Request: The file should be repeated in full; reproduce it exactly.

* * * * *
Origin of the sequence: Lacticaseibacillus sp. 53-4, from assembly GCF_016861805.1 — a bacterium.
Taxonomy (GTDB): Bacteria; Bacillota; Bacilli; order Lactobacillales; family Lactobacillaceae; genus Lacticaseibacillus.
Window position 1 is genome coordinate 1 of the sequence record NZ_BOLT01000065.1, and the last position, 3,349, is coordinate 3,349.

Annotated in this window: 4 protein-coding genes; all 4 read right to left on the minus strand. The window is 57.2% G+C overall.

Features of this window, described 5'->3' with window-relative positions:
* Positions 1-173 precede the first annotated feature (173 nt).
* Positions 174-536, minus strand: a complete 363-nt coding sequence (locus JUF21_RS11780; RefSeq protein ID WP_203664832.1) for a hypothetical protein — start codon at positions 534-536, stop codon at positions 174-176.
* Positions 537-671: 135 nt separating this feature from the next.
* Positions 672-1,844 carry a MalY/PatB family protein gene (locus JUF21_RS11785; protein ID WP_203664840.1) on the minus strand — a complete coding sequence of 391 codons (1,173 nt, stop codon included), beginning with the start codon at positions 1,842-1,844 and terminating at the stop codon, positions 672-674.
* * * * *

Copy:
Origin of the sequence: Lacticaseibacillus sp. 53-4, from assembly GCF_016861805.1 — a bacterium.
Taxonomy (GTDB): Bacteria; Bacillota; Bacilli; order Lactobacillales; family Lactobacillaceae; genus Lacticaseibacillus.
Window position 1 is genome coordinate 1 of the sequence record NZ_BOLT01000065.1, and the last position, 3,349, is coordinate 3,349.

Annotated in this window: 4 protein-coding genes; all 4 read right to left on the minus strand. The window is 57.2% G+C overall.

Features of this window, described 5'->3' with window-relative positions:
* Positions 1-173 precede the first annotated feature (173 nt).
* Positions 174-536, minus strand: a complete 363-nt coding sequence (locus JUF21_RS11780; RefSeq protein ID WP_203664832.1) for a hypothetical protein — start codon at positions 534-536, stop codon at positions 174-176.
* Positions 537-671: 135 nt separating this feature from the next.
* Positions 672-1,844 carry a MalY/PatB family protein gene (locus JUF21_RS11785; protein ID WP_203664840.1) on the minus strand — a complete coding sequence of 391 codons (1,173 nt, stop codon included), beginning with the start codon at positions 1,842-1,844 and terminating at the stop codon, positions 672-674.